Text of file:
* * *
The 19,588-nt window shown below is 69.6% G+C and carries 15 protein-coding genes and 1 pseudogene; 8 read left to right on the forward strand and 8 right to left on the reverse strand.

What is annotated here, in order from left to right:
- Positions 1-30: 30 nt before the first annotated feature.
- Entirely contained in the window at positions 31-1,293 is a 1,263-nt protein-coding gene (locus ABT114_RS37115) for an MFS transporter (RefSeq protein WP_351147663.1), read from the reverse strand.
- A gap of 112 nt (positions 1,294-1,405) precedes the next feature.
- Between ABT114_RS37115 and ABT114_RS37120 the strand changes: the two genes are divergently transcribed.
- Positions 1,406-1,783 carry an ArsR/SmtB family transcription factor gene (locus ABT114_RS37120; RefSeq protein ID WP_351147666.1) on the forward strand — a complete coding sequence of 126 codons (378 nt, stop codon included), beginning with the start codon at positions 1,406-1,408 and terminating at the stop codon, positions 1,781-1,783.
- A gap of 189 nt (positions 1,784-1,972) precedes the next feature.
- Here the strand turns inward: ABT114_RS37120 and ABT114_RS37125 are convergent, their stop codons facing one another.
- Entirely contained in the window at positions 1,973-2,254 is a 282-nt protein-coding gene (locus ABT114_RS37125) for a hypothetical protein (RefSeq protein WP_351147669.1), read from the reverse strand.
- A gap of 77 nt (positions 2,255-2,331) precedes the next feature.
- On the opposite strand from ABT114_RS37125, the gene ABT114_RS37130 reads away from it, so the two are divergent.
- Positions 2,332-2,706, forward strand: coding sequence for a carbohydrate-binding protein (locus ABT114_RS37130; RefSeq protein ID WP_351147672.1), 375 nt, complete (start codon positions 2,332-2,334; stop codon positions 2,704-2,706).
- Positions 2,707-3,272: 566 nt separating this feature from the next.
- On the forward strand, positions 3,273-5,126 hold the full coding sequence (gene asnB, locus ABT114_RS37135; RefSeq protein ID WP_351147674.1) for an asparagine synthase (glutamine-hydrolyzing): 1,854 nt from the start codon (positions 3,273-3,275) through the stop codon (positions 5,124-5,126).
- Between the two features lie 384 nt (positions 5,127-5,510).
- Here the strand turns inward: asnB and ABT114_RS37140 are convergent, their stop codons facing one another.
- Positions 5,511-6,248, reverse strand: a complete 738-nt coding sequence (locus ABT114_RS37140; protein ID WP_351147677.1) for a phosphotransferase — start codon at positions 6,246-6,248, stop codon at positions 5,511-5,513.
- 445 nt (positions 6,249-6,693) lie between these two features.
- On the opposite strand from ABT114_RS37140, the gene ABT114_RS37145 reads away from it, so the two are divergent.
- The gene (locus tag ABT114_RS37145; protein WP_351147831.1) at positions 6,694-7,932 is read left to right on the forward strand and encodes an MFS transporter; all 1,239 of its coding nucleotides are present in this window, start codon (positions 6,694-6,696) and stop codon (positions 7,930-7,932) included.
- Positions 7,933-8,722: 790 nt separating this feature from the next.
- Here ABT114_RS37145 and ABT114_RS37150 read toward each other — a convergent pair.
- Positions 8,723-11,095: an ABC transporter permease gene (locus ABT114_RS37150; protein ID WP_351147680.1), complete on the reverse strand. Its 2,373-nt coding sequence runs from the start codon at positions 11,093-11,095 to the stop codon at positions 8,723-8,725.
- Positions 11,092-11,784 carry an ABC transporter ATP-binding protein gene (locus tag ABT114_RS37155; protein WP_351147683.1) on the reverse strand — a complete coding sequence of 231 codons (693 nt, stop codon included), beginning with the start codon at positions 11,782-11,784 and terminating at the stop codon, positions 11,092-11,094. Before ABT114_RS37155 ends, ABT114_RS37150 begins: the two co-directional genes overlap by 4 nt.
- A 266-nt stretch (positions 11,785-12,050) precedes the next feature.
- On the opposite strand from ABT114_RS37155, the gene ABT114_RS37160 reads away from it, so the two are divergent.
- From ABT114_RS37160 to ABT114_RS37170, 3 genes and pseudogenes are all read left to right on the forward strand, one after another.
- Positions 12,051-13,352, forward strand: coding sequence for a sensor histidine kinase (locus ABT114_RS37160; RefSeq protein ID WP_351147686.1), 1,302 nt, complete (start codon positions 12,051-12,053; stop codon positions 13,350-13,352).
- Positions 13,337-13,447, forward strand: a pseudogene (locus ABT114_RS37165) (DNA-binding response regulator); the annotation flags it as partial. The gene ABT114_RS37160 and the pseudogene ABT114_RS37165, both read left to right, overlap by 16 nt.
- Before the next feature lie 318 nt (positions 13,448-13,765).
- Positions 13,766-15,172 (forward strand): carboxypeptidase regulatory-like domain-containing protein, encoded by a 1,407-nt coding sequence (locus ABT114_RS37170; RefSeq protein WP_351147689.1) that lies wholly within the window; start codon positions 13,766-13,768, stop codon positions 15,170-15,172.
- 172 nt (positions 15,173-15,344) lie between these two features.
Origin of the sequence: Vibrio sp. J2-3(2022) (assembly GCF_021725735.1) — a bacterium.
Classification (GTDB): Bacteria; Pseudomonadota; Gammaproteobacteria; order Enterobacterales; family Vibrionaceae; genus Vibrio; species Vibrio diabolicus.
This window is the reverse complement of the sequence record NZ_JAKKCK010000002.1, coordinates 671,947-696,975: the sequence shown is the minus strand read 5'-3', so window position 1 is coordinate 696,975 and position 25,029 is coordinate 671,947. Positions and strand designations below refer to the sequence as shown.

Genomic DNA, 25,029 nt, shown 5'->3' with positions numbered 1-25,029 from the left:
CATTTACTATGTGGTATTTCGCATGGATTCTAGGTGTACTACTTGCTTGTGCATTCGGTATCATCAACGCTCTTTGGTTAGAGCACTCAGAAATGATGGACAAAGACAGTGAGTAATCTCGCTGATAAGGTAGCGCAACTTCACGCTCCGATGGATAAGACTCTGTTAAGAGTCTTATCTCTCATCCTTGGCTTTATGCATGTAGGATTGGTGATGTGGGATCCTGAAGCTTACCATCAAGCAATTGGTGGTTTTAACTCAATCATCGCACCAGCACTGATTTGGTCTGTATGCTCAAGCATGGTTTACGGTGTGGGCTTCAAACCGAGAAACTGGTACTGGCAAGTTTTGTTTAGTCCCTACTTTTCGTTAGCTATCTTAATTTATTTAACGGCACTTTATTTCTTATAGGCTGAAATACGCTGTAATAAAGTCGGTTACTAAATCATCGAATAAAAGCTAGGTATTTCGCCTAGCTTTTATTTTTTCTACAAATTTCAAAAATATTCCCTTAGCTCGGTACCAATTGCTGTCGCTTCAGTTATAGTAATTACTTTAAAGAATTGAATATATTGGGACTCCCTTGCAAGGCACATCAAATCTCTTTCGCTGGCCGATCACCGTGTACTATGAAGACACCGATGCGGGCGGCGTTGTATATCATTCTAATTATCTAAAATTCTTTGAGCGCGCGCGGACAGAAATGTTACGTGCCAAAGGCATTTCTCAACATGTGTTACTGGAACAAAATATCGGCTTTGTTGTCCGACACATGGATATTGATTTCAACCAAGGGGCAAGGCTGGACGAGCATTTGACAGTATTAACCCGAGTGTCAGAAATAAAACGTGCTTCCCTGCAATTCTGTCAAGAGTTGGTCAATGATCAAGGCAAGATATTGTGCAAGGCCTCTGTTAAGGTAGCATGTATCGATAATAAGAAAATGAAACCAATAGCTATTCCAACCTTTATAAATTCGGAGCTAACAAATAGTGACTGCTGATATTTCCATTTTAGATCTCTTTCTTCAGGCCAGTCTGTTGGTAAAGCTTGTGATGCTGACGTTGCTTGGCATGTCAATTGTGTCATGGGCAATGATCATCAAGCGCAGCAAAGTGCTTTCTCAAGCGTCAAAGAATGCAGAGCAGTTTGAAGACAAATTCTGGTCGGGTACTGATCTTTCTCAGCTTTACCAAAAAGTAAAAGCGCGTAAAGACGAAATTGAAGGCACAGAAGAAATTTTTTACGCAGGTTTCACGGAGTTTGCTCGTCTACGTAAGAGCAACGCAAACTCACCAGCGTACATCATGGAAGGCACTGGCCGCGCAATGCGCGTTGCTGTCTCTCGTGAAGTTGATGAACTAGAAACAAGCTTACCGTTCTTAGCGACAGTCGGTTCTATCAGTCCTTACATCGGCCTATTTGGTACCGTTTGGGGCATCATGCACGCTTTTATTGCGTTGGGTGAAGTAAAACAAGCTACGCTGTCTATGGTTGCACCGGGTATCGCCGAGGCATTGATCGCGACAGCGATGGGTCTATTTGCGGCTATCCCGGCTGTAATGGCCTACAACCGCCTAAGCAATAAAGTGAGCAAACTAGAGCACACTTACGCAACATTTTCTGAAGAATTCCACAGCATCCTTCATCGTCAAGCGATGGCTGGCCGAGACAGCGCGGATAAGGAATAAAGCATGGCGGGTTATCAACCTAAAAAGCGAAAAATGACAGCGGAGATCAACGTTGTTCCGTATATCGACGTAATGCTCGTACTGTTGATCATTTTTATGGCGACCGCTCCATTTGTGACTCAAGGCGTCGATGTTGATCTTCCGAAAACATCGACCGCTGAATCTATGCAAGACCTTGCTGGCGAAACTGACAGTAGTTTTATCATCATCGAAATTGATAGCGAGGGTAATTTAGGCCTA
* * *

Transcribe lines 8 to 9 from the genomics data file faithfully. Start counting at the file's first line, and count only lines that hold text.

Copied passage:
- A gap of 189 nt (positions 1,784-1,972) precedes the next feature.
- Here the strand turns inward: ABT114_RS37120 and ABT114_RS37125 are convergent, their stop codons facing one another.